The Trump-Bolsonaro Connection

Anne Applebaum on the global cohort of antidemocratic influencers that encouraged the insurrection in Brazil

A broken window at Planalto Palace in Brasilia, Brazil
A broken window at Planalto Palace in Brasilia, Brazil (Mateus Bonomi / Anadolu Agency via Getty)

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Staff writer and Pulitzer Prize–winning historian Anne Applebaum is uniquely qualified to plumb the American influence on Brazil’s “January 6 moment,” the insurrection on Sunday by supporters of the country’s far-right former president, Jair Bolsonaro. I called Anne to discuss her article about how antidemocratic revolutions can be contagious, and the diplomatic path forward for the United States.

But first, here are three new stories from The Atlantic.


Autocracy International

Kelli María Korducki: In your essay, you use the term Autocracy International to describe a global cohort of antidemocratic influencers that includes figures from Donald Trump’s universe. Who are these people, and how do they factor into the Brazil riots?

Anne Applebaum: It’s mostly an online phenomenon. They operate in different languages—French; Dutch; Spanish; Italian; English, obviously; German—and they borrow one another’s memes and rhetoric. But they have some in-person meetings hosted by different religious and far-right groups as well. The Conservative Political Action Conference (CPAC)—which is, of course, an American organization—held a meeting in Mexico in November, and a number of members of the Latin American antidemocratic right met there, including Eduardo Bolsonaro, the ex-president’s son, along with some Hungarians and several Americans; Steve Bannon joined by video. Already, at that meeting, Bannon was claiming that the Brazilian election had been stolen—a theme he has been repeating on his podcast for weeks, even before the results were known.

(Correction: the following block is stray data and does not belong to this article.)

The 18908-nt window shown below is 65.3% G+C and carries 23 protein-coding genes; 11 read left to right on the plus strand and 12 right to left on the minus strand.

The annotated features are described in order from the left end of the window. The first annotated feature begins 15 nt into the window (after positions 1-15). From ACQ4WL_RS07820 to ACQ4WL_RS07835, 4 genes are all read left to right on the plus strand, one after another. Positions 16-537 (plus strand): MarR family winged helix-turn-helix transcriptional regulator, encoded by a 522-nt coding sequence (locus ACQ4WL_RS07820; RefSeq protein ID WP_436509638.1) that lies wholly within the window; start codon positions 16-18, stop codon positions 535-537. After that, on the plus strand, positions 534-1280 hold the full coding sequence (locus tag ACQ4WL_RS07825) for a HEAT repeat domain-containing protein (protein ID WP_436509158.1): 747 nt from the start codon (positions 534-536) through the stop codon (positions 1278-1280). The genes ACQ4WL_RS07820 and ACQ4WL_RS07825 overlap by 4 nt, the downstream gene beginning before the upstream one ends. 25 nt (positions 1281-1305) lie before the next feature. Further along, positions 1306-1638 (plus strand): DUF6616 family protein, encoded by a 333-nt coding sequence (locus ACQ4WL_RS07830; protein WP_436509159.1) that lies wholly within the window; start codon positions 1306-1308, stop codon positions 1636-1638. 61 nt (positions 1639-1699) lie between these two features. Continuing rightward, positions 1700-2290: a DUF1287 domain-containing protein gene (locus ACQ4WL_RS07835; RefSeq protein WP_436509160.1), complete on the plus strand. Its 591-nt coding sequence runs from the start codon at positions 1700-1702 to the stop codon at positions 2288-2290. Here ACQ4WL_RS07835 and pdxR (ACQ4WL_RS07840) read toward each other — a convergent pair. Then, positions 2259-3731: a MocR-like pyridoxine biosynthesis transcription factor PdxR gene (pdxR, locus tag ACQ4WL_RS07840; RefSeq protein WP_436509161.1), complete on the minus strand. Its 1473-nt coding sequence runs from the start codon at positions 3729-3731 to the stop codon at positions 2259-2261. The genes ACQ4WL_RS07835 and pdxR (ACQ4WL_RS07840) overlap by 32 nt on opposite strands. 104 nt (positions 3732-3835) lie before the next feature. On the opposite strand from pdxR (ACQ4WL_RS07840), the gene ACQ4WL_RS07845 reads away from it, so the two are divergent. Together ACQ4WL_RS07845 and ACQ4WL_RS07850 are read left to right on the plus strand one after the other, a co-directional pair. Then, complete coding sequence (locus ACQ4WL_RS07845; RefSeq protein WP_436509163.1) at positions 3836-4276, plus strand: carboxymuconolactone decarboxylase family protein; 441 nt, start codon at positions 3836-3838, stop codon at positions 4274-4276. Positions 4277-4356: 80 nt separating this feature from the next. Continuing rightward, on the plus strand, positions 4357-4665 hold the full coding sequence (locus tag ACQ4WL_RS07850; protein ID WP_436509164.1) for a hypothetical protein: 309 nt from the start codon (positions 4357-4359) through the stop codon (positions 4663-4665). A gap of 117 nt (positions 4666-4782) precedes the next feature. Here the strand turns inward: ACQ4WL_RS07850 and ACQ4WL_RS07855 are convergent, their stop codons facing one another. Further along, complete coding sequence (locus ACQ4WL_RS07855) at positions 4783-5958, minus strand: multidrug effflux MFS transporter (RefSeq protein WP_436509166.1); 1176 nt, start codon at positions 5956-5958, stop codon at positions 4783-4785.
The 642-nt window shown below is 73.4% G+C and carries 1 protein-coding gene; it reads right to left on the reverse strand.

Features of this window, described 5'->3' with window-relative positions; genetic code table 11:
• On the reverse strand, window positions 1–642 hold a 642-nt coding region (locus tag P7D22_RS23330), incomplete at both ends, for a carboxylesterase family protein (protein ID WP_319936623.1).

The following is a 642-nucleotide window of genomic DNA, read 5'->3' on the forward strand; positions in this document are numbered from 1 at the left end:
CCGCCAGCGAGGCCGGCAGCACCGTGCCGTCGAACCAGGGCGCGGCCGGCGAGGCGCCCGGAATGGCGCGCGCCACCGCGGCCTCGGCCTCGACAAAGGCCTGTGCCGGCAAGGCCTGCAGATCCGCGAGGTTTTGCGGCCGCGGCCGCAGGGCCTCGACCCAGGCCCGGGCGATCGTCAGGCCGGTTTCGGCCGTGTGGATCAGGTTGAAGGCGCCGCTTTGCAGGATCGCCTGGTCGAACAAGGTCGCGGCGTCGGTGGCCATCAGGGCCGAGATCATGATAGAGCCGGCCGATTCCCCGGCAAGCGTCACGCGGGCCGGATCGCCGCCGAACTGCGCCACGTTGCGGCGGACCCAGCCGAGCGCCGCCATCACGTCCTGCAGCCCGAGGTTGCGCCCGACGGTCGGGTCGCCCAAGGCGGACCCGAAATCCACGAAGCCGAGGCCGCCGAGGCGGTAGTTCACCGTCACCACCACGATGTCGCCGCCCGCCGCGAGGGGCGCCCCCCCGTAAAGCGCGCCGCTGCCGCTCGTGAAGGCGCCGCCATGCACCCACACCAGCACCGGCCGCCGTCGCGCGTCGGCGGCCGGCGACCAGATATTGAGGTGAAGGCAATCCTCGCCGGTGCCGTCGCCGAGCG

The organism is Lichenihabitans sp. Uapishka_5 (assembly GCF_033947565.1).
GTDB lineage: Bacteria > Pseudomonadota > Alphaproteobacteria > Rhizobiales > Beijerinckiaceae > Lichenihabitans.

Kelli: You also write that even though Bannon certainly played a role in what happened in Brasília this week, the most powerful American influence was ultimately the example of what happened in D.C. on January 6.

Anne: The Brazil event was, in many ways, a kind of copycat riot. Look at what happened in the run-up to the Brazilian election: Bolsonaro essentially said, as Trump did, If I lose, it’s because the results have been falsified. And after the election, like Trump, he refused to [concede defeat]. He refused to attend the inauguration; in fact, he left the country. He’s now in Florida, at least as far as we know, not too far from Trump, and conceivably even in touch with him. And some of the language that he’s used, and some of the language that his followers have used, is clearly an imitation of what they read in the United States. The most important hashtag that was circulating in Brazil last week was #BrazilianSpring, in English, as if this were an Arab Spring–style uprising against dictatorship—whereas, in fact, it’s an uprising against an elected leader.

Public buildings have been attacked in Brazil before, so it’s not the first time this has happened. But the comprehensive nature of it—that it was the Congress as well as the Presidential Palace as well as the Supreme Court, that it involved using security barriers to break windows—this is, again, an imitation of what happened on January 6. That date, in the U.S., had an additional significance, which was that it was supposed to block the process of the change of presidential power. The Brazil attacks didn’t have that element but instead seem to have been timed to the anniversary of January 6.

Kelli: You close your essay by arguing that the U.S. should be proactive in supporting the Brazilian government’s investigations into the attacks. Why is this important?